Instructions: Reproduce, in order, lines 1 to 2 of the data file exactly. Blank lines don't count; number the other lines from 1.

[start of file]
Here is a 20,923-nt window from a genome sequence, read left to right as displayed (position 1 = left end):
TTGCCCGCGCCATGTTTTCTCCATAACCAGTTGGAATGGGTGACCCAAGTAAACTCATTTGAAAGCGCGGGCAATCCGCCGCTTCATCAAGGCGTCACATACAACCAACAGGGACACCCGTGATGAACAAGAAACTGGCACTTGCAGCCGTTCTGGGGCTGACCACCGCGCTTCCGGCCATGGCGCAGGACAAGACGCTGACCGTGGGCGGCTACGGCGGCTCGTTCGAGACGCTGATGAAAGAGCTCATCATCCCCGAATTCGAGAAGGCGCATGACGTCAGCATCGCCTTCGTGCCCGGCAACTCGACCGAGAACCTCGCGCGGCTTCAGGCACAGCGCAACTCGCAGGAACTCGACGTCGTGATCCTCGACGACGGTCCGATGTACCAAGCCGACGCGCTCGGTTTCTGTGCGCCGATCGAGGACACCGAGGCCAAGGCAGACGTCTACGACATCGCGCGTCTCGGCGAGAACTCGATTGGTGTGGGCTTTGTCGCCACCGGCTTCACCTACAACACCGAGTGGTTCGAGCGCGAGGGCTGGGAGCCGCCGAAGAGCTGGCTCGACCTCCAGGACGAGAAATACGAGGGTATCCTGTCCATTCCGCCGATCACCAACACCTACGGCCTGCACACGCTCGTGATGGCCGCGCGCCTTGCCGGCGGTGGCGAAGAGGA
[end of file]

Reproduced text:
Here is a 20,923-nt window from a genome sequence, read left to right as displayed (position 1 = left end):
TTGCCCGCGCCATGTTTTCTCCATAACCAGTTGGAATGGGTGACCCAAGTAAACTCATTTGAAAGCGCGGGCAATCCGCCGCTTCATCAAGGCGTCACATACAACCAACAGGGACACCCGTGATGAACAAGAAACTGGCACTTGCAGCCGTTCTGGGGCTGACCACCGCGCTTCCGGCCATGGCGCAGGACAAGACGCTGACCGTGGGCGGCTACGGCGGCTCGTTCGAGACGCTGATGAAAGAGCTCATCATCCCCGAATTCGAGAAGGCGCATGACGTCAGCATCGCCTTCGTGCCCGGCAACTCGACCGAGAACCTCGCGCGGCTTCAGGCACAGCGCAACTCGCAGGAACTCGACGTCGTGATCCTCGACGACGGTCCGATGTACCAAGCCGACGCGCTCGGTTTCTGTGCGCCGATCGAGGACACCGAGGCCAAGGCAGACGTCTACGACATCGCGCGTCTCGGCGAGAACTCGATTGGTGTGGGCTTTGTCGCCACCGGCTTCACCTACAACACCGAGTGGTTCGAGCGCGAGGGCTGGGAGCCGCCGAAGAGCTGGCTCGACCTCCAGGACGAGAAATACGAGGGTATCCTGTCCATTCCGCCGATCACCAACACCTACGGCCTGCACACGCTCGTGATGGCCGCGCGCCTTGCCGGCGGTGGCGAAGAGGA